In addition, you can also unlock new 'friends' in the Practice-free Let's Cook mode, wherein you'll put your skills to the test by cooking and serving up your dishes to a bunch of virtual characters; if they like your food, they'll recommend you to their (virtual) friends, who will then appear also clamouring for a feed. But they'll give you content too, so they're not complete freeloaders.

All in all, there's really not much difference between the first four modes. The gameplay is just packaged slightly differently, and that's okay: the first is straight-up cooking, the second is cooking for mates, the third is throwing ingredients together to see what you come up with, and the fourth is the cooking contest, with either single player or multiplayer. If you're going to get sick of the gameplay, an extra mode or two isn't going to make much difference; and if you're not, well, the extra modes are welcome.

Shopping shocker

The real bummer in the gameplay is the Let's Shop mode. This is a new addition to the Cooking Mama franchise, and it's ... well, awful is probably the best way to put it. The idea is to run around the supermarket collecting the ingredients Mama needs to make her hellish witch's brews (there's something a little bit sinister about Mama, but more on that later). Unlike a real supermarket, though (and we don't know why we were thinking it might be, but let's just go with this here), other people don't organically move around when you're approaching. They stand there like vegetables or resolutely walk right into your path like buses, then have the gall to whinge and shout when you bump into them or they bump into you and they drop their stuff or their baby starts crying.

Cue another minigame, in which you must fix the other person's problem (which was their own fault, the tantrum-throwing self-entitled eejits). Two things are hindering you though: your supermarket visit is on the clock, which means you have a limited amount of time before, we assume, Mama drives off in her SUV, leaving you stranded with the vegetable-buses and you fail at buying an apple; and you are only allowed a limited number of collisions before you fail as well (we assume supermarket staff throw you out of the store for causing a ruckus).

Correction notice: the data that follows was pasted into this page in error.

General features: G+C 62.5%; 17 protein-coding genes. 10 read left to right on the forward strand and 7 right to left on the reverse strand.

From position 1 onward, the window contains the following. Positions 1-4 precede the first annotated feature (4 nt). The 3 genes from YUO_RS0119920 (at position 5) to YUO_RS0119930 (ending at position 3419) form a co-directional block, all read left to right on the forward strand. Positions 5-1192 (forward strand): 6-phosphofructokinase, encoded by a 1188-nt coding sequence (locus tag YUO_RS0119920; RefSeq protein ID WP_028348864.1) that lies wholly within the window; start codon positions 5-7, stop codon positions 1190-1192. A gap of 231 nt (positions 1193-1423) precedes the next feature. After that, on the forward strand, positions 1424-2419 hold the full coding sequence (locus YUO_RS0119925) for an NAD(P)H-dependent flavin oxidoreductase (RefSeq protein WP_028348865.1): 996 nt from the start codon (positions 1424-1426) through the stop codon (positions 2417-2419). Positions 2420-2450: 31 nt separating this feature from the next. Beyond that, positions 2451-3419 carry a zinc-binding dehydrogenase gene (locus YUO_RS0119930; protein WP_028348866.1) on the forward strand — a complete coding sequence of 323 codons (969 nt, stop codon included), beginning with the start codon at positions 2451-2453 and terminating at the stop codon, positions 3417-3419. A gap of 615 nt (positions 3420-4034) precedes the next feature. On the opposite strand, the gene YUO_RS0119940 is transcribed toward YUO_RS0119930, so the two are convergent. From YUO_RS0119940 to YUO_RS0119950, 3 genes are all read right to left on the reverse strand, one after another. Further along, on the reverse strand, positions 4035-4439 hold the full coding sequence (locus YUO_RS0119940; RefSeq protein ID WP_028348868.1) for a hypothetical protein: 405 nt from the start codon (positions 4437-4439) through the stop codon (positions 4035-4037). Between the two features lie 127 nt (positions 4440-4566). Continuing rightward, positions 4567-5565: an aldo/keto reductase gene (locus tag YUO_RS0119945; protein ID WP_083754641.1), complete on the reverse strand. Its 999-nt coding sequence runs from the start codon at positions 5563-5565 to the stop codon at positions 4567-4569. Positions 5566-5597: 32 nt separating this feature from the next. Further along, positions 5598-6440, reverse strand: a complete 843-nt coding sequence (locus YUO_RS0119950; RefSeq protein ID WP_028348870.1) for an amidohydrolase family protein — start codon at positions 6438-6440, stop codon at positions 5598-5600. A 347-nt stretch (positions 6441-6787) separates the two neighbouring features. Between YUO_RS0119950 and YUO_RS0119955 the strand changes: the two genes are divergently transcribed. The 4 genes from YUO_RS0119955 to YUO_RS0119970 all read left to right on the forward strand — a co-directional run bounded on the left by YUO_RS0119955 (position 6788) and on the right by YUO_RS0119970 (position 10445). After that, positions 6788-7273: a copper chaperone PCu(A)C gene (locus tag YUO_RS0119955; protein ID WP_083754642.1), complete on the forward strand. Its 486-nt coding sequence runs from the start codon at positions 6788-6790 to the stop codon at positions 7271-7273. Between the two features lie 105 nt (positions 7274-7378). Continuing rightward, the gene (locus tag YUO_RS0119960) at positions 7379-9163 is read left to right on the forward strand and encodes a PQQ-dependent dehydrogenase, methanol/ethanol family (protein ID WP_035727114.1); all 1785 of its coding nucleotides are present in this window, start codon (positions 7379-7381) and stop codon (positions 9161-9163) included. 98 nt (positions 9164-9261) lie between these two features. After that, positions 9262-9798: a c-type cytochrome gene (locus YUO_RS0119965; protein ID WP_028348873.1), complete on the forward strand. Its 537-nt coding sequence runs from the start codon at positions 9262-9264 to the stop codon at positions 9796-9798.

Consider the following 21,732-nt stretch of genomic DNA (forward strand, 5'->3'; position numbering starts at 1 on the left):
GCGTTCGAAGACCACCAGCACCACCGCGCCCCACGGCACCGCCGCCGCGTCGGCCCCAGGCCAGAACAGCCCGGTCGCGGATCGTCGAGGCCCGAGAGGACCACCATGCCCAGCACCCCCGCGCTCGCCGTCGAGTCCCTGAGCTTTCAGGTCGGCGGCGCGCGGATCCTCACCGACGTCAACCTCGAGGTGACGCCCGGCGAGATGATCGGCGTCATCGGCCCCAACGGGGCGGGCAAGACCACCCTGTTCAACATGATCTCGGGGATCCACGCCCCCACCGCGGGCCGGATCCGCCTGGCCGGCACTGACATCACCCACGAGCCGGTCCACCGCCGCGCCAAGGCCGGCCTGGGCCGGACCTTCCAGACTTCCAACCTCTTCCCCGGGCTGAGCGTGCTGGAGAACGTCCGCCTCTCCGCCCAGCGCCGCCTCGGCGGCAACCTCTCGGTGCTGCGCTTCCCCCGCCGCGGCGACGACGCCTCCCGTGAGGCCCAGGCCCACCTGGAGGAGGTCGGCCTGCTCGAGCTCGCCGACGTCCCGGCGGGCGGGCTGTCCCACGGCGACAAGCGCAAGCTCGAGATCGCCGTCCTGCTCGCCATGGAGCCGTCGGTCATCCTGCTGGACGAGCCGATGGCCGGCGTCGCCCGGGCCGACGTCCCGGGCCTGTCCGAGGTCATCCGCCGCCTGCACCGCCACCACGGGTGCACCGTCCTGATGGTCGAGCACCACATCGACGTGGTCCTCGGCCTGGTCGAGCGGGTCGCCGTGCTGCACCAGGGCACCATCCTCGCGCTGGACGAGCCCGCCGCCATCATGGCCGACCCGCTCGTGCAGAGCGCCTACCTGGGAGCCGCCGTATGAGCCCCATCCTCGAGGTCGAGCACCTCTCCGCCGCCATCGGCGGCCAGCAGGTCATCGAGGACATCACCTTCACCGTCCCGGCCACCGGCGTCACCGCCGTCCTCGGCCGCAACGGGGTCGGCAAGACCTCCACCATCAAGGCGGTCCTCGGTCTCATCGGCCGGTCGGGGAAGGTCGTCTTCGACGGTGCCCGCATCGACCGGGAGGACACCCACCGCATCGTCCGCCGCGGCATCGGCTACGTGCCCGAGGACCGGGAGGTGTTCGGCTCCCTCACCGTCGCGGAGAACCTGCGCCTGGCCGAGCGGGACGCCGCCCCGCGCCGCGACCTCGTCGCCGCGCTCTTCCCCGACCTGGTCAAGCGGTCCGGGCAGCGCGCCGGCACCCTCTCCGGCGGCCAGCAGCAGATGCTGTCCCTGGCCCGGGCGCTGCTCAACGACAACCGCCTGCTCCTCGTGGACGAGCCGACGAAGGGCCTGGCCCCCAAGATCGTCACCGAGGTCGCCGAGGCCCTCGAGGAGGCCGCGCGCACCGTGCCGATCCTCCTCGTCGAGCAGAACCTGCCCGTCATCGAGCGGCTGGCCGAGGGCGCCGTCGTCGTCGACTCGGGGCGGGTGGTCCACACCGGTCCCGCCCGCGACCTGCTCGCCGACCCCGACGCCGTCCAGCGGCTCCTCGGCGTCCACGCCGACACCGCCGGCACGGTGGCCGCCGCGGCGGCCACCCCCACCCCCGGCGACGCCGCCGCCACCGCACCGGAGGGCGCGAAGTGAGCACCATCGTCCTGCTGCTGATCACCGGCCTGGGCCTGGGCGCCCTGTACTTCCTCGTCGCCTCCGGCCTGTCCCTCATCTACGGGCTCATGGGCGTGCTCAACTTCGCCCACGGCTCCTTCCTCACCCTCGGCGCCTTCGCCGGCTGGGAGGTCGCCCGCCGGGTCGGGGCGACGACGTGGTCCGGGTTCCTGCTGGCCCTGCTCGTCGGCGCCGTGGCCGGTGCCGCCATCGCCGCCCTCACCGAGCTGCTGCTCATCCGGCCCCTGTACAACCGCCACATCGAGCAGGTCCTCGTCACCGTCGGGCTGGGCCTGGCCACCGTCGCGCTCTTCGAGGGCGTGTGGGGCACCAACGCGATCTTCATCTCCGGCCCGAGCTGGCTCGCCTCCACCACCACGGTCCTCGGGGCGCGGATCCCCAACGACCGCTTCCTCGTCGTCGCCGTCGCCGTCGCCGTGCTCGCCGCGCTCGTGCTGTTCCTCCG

In fact, feel free to skip the supermarket entirely: it only offers the same rewards you can get in other parts of the game. If you want them that badly, play the fun bits again.

The multiplayer makes up for it a bit: you can pit yourselves against up to four friends in a battle to the death (not really) by seeing who can output the most food in the time limit. Playing alone doesn't really provide much of a challenge, but playing against real live people with real live smarts and intuition will put your reflexes to the test.

Design-wise, Cooking Mama 3 is pretty much like all the other Cooking Mama games: cutesy, with the seemingly benevolent Mama smiling and overseeing the proceedings. Actually, she's sort of terrifying, more like the wicked witch from Hansel and Gretel, her facade only slipping when you stuff up, revealing flaming pits where her eyes should be. "It okay," says the voice over. "Mama will help you." Coupled with the irritating music-torture-like soundtrack, which you need to turn on at least sometimes due to sound-based cues in some of the recipes, you could be forgiven for thinking that Mama is a particularly malicious figure hell-bent on tormenting you.

Frustrating supermarket and Mama's dubious motives aside, though, Cooking Mama 3 offers a few new elements for fans of the franchise, and is a great introduction for newcomers.